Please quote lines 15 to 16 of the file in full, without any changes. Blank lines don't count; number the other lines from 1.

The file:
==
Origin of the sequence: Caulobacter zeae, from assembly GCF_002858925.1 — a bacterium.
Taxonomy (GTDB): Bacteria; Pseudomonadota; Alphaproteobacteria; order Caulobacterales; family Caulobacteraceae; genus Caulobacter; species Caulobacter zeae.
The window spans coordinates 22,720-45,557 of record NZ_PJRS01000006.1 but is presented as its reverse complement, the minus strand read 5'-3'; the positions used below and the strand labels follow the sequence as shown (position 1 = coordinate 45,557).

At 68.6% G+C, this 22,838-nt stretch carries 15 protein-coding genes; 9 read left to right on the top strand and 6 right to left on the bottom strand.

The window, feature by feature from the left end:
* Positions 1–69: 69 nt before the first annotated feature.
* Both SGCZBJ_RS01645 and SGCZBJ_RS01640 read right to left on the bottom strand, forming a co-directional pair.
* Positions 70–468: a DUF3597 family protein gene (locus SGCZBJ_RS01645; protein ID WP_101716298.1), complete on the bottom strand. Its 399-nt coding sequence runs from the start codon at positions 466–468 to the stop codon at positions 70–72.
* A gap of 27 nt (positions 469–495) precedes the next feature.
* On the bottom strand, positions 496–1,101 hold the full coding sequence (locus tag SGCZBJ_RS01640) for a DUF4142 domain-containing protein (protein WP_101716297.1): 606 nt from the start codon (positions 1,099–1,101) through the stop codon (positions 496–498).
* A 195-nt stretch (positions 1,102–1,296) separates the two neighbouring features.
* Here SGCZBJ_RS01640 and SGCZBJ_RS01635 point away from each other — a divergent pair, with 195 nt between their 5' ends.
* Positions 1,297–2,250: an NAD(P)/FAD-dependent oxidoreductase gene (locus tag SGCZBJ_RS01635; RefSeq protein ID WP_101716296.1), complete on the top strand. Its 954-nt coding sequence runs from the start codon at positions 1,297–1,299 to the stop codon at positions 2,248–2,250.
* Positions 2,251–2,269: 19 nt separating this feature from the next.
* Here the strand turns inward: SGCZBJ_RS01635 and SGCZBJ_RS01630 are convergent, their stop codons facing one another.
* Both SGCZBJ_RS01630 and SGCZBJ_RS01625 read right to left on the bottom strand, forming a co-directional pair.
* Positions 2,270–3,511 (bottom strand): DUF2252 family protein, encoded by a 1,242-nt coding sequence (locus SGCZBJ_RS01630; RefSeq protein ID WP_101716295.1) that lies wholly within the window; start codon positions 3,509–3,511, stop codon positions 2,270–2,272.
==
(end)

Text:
* Here the strand turns inward: SGCZBJ_RS01635 and SGCZBJ_RS01630 are convergent, their stop codons facing one another.
* Both SGCZBJ_RS01630 and SGCZBJ_RS01625 read right to left on the bottom strand, forming a co-directional pair.